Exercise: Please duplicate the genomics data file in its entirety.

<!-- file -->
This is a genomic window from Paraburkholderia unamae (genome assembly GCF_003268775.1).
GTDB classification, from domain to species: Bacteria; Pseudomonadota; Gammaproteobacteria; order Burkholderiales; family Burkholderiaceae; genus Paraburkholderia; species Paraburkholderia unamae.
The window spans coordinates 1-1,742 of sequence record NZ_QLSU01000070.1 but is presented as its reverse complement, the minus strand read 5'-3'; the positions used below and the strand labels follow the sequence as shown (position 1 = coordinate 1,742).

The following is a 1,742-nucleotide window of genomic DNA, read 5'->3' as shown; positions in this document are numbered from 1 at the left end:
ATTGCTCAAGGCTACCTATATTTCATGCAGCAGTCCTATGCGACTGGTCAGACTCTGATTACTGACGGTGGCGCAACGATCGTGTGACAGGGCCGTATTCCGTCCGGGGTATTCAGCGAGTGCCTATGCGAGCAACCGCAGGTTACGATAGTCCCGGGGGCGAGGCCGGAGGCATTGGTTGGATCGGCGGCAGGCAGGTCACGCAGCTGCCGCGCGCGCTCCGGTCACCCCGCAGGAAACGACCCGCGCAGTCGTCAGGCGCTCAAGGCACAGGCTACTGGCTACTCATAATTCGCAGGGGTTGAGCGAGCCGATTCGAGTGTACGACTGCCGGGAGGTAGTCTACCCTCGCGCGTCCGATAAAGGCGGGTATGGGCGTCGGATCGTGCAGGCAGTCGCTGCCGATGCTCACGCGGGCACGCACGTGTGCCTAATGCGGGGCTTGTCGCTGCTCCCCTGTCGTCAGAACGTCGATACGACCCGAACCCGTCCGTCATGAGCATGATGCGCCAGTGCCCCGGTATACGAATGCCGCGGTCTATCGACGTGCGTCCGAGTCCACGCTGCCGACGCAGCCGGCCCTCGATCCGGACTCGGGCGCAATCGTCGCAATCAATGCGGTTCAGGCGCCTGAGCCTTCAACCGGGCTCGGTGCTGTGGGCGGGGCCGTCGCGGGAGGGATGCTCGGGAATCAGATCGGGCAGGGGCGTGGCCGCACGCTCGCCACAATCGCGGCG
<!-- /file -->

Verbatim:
This is a genomic window from Paraburkholderia unamae (genome assembly GCF_003268775.1).
GTDB classification, from domain to species: Bacteria; Pseudomonadota; Gammaproteobacteria; order Burkholderiales; family Burkholderiaceae; genus Paraburkholderia; species Paraburkholderia unamae.
The window spans coordinates 1-1,742 of sequence record NZ_QLSU01000070.1 but is presented as its reverse complement, the minus strand read 5'-3'; the positions used below and the strand labels follow the sequence as shown (position 1 = coordinate 1,742).

The following is a 1,742-nucleotide window of genomic DNA, read 5'->3' as shown; positions in this document are numbered from 1 at the left end:
ATTGCTCAAGGCTACCTATATTTCATGCAGCAGTCCTATGCGACTGGTCAGACTCTGATTACTGACGGTGGCGCAACGATCGTGTGACAGGGCCGTATTCCGTCCGGGGTATTCAGCGAGTGCCTATGCGAGCAACCGCAGGTTACGATAGTCCCGGGGGCGAGGCCGGAGGCATTGGTTGGATCGGCGGCAGGCAGGTCACGCAGCTGCCGCGCGCGCTCCGGTCACCCCGCAGGAAACGACCCGCGCAGTCGTCAGGCGCTCAAGGCACAGGCTACTGGCTACTCATAATTCGCAGGGGTTGAGCGAGCCGATTCGAGTGTACGACTGCCGGGAGGTAGTCTACCCTCGCGCGTCCGATAAAGGCGGGTATGGGCGTCGGATCGTGCAGGCAGTCGCTGCCGATGCTCACGCGGGCACGCACGTGTGCCTAATGCGGGGCTTGTCGCTGCTCCCCTGTCGTCAGAACGTCGATACGACCCGAACCCGTCCGTCATGAGCATGATGCGCCAGTGCCCCGGTATACGAATGCCGCGGTCTATCGACGTGCGTCCGAGTCCACGCTGCCGACGCAGCCGGCCCTCGATCCGGACTCGGGCGCAATCGTCGCAATCAATGCGGTTCAGGCGCCTGAGCCTTCAACCGGGCTCGGTGCTGTGGGCGGGGCCGTCGCGGGAGGGATGCTCGGGAATCAGATCGGGCAGGGGCGTGGCCGCACGCTCGCCACAATCGCGGCG